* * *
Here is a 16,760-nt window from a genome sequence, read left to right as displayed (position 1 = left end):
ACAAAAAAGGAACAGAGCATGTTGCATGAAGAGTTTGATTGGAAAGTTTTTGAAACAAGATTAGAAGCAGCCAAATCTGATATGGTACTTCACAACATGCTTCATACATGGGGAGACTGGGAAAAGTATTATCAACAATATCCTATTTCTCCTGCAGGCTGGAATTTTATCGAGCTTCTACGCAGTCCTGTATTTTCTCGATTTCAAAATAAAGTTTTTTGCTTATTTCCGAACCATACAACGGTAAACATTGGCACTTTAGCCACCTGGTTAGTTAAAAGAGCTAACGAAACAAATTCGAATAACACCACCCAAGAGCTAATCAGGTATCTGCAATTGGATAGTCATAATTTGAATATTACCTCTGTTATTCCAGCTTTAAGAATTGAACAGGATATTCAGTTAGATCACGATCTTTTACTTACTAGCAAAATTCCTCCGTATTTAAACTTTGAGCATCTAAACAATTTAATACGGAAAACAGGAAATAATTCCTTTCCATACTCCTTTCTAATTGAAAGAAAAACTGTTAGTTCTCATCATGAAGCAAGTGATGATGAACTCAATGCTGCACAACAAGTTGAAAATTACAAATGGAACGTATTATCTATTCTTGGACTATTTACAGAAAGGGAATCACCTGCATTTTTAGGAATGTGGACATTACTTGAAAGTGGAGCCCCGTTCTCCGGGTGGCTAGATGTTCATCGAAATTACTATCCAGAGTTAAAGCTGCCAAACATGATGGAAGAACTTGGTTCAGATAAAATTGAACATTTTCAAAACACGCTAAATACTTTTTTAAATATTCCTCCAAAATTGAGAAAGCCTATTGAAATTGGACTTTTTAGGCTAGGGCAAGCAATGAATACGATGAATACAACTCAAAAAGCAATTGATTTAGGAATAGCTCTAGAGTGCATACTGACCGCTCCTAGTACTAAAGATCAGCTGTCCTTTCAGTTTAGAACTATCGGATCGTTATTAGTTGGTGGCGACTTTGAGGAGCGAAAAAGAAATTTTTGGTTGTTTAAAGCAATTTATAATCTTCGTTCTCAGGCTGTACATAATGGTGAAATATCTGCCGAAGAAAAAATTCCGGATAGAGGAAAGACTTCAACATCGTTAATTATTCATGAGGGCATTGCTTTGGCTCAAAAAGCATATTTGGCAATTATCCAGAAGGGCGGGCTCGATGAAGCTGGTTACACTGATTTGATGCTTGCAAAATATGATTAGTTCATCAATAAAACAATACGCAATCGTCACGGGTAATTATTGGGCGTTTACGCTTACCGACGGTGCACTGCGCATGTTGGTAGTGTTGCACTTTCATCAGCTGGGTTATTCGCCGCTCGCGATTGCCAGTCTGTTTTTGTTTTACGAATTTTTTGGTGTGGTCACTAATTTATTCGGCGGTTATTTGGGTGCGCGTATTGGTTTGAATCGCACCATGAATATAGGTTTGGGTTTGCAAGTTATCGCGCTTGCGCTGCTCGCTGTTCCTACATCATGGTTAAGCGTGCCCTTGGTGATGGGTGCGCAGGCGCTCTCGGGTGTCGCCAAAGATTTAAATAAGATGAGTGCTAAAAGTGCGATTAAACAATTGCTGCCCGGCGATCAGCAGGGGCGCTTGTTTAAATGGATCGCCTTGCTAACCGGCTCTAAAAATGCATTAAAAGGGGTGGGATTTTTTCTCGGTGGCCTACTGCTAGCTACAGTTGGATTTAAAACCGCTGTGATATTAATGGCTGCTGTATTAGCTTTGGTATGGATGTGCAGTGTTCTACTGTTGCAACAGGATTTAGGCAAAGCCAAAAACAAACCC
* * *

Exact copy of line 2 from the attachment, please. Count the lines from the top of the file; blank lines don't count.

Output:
ACAAAAAAGGAACAGAGCATGTTGCATGAAGAGTTTGATTGGAAAGTTTTTGAAACAAGATTAGAAGCAGCCAAATCTGATATGGTACTTCACAACATGCTTCATACATGGGGAGACTGGGAAAAGTATTATCAACAATATCCTATTTCTCCTGCAGGCTGGAATTTTATCGAGCTTCTACGCAGTCCTGTATTTTCTCGATTTCAAAATAAAGTTTTTTGCTTATTTCCGAACCATACAACGGTAAACATTGGCACTTTAGCCACCTGGTTAGTTAAAAGAGCTAACGAAACAAATTCGAATAACACCACCCAAGAGCTAATCAGGTATCTGCAATTGGATAGTCATAATTTGAATATTACCTCTGTTATTCCAGCTTTAAGAATTGAACAGGATATTCAGTTAGATCACGATCTTTTACTTACTAGCAAAATTCCTCCGTATTTAAACTTTGAGCATCTAAACAATTTAATACGGAAAACAGGAAATAATTCCTTTCCATACTCCTTTCTAATTGAAAGAAAAACTGTTAGTTCTCATCATGAAGCAAGTGATGATGAACTCAATGCTGCACAACAAGTTGAAAATTACAAATGGAACGTATTATCTATTCTTGGACTATTTACAGAAAGGGAATCACCTGCATTTTTAGGAATGTGGACATTACTTGAAAGTGGAGCCCCGTTCTCCGGGTGGCTAGATGTTCATCGAAATTACTATCCAGAGTTAAAGCTGCCAAACATGATGGAAGAACTTGGTTCAGATAAAATTGAACATTTTCAAAACACGCTAAATACTTTTTTAAATATTCCTCCAAAATTGAGAAAGCCTATTGAAATTGGACTTTTTAGGCTAGGGCAAGCAATGAATACGATGAATACAACTCAAAAAGCAATTGATTTAGGAATAGCTCTAGAGTGCATACTGACCGCTCCTAGTACTAAAGATCAGCTGTCCTTTCAGTTTAGAACTATCGGATCGTTATTAGTTGGTGGCGACTTTGAGGAGCGAAAAAGAAATTTTTGGTTGTTTAAAGCAATTTATAATCTTCGTTCTCAGGCTGTACATAATGGTGAAATATCTGCCGAAGAAAAAATTCCGGATAGAGGAAAGACTTCAACATCGTTAATTATTCATGAGGGCATTGCTTTGGCTCAAAAAGCATATTTGGCAATTATCCAGAAGGGCGGGCTCGATGAAGCTGGTTACACTGATTTGATGCTTGCAAAATATGATTAGTTCATCAATAAAACAATACGCAATCGTCACGGGTAATTATTGGGCGTTTACGCTTACCGACGGTGCACTGCGCATGTTGGTAGTGTTGCACTTTCATCAGCTGGGTTATTCGCCGCTCGCGATTGCCAGTCTGTTTTTGTTTTACGAATTTTTTGGTGTGGTCACTAATTTATTCGGCGGTTATTTGGGTGCGCGTATTGGTTTGAATCGCACCATGAATATAGGTTTGGGTTTGCAAGTTATCGCGCTTGCGCTGCTCGCTGTTCCTACATCATGGTTAAGCGTGCCCTTGGTGATGGGTGCGCAGGCGCTCTCGGGTGTCGCCAAAGATTTAAATAAGATGAGTGCTAAAAGTGCGATTAAACAATTGCTGCCCGGCGATCAGCAGGGGCGCTTGTTTAAATGGATCGCCTTGCTAACCGGCTCTAAAAATGCATTAAAAGGGGTGGGATTTTTTCTCGGTGGCCTACTGCTAGCTACAGTTGGATTTAAAACCGCTGTGATATTAATGGCTGCTGTATTAGCTTTGGTATGGATGTGCAGTGTTCTACTGTTGCAACAGGATTTAGGCAAAGCCAAAAACAAACCC